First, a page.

• Promotion of Deaf Communication through Hong Kong Sign Language - Pilot Programme to Promote Hong Kong Sign Language in a School Setting
  • TANG Wai Lan Gladys
    1 August 2003
    S.K. Yee Medical Foundation

    The current project aims at experimenting the use of Hong Kong Sign Language (HKSL) in a deaf school setting. The objectives are: (1) to explore the effective use of HKSL as the medium of instruction, (2) to provide training of HKSL to deaf students, teachers and hearing parents, (3) to develop in-house training on sign linguistics and deaf literacy for teachers and deaf instructors, and (4) to promote a positive attitude towards the deaf people in the society.
    The duration of the project is two years. The focus of the first year is on (1) the evaluation of the use of HKSL in promoting reading literacy in Chinese, and (2) the establishment of training programmes for teachers, parents and deaf instructors. In the second year, the use of HKSL will be extended to other lessons and will be evaluated. With the support of the deaf school and deaf associations in HK, a deaf awareness programme for the general public will be developed. (AL03351)

Research Publications

  • "Acquiring verb types in Hong Kong Sign Language by Deaf Children, co-authored with Scholastica Lam ". Paper presented in the The 11th Conference on Contemporary Linguistics, organized by Tianjin Normal University. Tianjin, China, 2006.10.

  • "Acquisition of Simultaneous Constructions by Deaf Children of Hong Kong Sign Language. co-authored with Felix Sze and Scholastica Lam". Simultaneity in Signed Languages: Form and Functon ed. by Vermeerbergen, Myriam; Leeson, Lorraine and Crasborn Onno. Amsterdam, Holland: Amsterdam: John Benjamins, 2006. pp.75.

  • "Classifiers of Hong Kong Sign Language: A Semantic Universals Perspective". Proceedings of the 12th North American Conference on Chinese Linguistics ed. by Zhang, Zheng-sheng . San Diego, 2001. pp.20.

  • "Classifiers of Hong Kong Sign Language: Conflation and Lexicalization". Perspectves onClassifier Constuctions in Sign Languages ed. by Emmorey, K. . Mahwah, NJ: Lawrence Erlbaum and Associates, 2003. pp.24.

  • "English self-learning packages for Hong Kong New Arrival Children: a case of developing learner autonomy’, co-authored with Gu Yang.". Paper presented in the Annual Research Forum, organized by Linguistic Society of Hong Kong. Hong Kong, 1998.

  • "English self-learning packages for Hong Kong New Arrival Children: a case of developing learner autonomy". Paper presented in the International Language in Education Conference, organized by Hong Kong Institute of Education. Hong Kong, 1998.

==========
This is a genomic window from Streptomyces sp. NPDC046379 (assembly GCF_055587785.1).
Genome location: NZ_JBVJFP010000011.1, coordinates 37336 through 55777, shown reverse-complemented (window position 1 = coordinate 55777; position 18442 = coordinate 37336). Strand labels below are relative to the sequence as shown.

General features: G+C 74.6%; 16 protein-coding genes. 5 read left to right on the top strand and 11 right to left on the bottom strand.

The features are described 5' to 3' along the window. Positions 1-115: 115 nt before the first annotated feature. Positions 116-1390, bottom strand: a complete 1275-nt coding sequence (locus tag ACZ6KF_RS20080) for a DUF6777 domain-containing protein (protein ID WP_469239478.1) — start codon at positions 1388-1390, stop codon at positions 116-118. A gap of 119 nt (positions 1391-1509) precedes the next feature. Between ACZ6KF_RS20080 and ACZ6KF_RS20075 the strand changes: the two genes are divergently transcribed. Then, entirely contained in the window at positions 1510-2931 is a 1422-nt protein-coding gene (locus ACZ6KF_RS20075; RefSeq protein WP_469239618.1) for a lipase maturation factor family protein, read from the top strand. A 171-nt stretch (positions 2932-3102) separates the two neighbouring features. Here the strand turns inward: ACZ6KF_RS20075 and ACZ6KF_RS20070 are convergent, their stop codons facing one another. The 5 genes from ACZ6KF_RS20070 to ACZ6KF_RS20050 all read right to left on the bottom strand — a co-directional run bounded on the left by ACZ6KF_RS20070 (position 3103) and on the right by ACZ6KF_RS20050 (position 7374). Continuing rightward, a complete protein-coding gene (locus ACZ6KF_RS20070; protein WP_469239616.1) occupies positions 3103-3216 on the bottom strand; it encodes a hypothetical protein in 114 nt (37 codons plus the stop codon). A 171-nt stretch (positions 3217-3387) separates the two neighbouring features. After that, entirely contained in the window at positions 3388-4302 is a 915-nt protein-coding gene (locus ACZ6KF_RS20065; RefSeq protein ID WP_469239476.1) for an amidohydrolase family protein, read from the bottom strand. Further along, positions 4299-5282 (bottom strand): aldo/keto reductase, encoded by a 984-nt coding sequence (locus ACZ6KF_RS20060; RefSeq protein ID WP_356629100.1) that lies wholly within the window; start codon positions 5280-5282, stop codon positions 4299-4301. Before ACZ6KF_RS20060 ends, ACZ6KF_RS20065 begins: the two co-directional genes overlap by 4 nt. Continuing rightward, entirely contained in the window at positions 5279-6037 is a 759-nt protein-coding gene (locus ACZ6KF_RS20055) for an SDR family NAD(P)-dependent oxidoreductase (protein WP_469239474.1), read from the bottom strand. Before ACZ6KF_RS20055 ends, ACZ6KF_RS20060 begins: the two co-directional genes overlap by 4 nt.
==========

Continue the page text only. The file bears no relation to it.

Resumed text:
• "Events of motion and causation in Hong Kong Sign Language". Lingua co-authored with Gu Yang. 2006. pp.30.

  • "Grammaticalizing FINISH into a perfective marker in the acquisition of Hong Kong Sign Language: The case of a deaf child". Paper presented in the 6th Glow in Asia Conference, organized by The Chinese University of Hong Kong, 2007.12.

  • "History of Sign Language Research at The Chinese University of Hong Kong and the Centre for Sign Linguistics and Deaf Studies". Invied Talks at The 2nd National Sign Language Forum ed. by Felix Sze, Jenny Lam and Brenda Yu. Hangzhou, China: The National Association of the Deaf & National Association of the Handicap, 2006.05. pp.25

  • Hong Kong Sign Language: A Trilingual Dictionary with Linguistic Descriptions. Hong Kong, China: Chinese University Press, 2003.

  • "Movement – Simultaneity and Dynamicity in the Phonological System of Hong Kong Sign Language" (co-authored with MAK KA LEONG). The First SignTyp Conference 2008.06.26.

  • "Negative and Interrogative Constructions in Hong Kong Sign Language'". Sign Language Typology: Interogatves and Negation ed. by Ulrike Zeshan. Nijmegen: Ishara Press, Holland, 2006. pp.26.

  • "Nominal Expressions in Hong Kong Sign Language: Does Modality Makes a Difference?" (co-authored with SZE Yim Binh). Modality and Structure in Signed and Spoken Languages ed. by Richard P. Meier; Kearsy Cormier; Daivd Quinto-Pozos. Cambridge, United Kingdom, 2002.

  • "Person Agreement and Location Marking in Hong Kong Sign Language" (co-authored with LAM WAI SZE). Paper presented in the Australasian Deaf Studies Research Symposium II, organized by Renwick College, 2003.10.27.

  • 《香港手語詞典》,Hong Kong:Chinese University of Hong Kong,2007。
    (CUHK Library Call No: UL Reference HV2476.5.H66 D46 2007 c.2; UL HK Studies HV2476.5.H66 D46 2007)

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# Name of staff who has left the University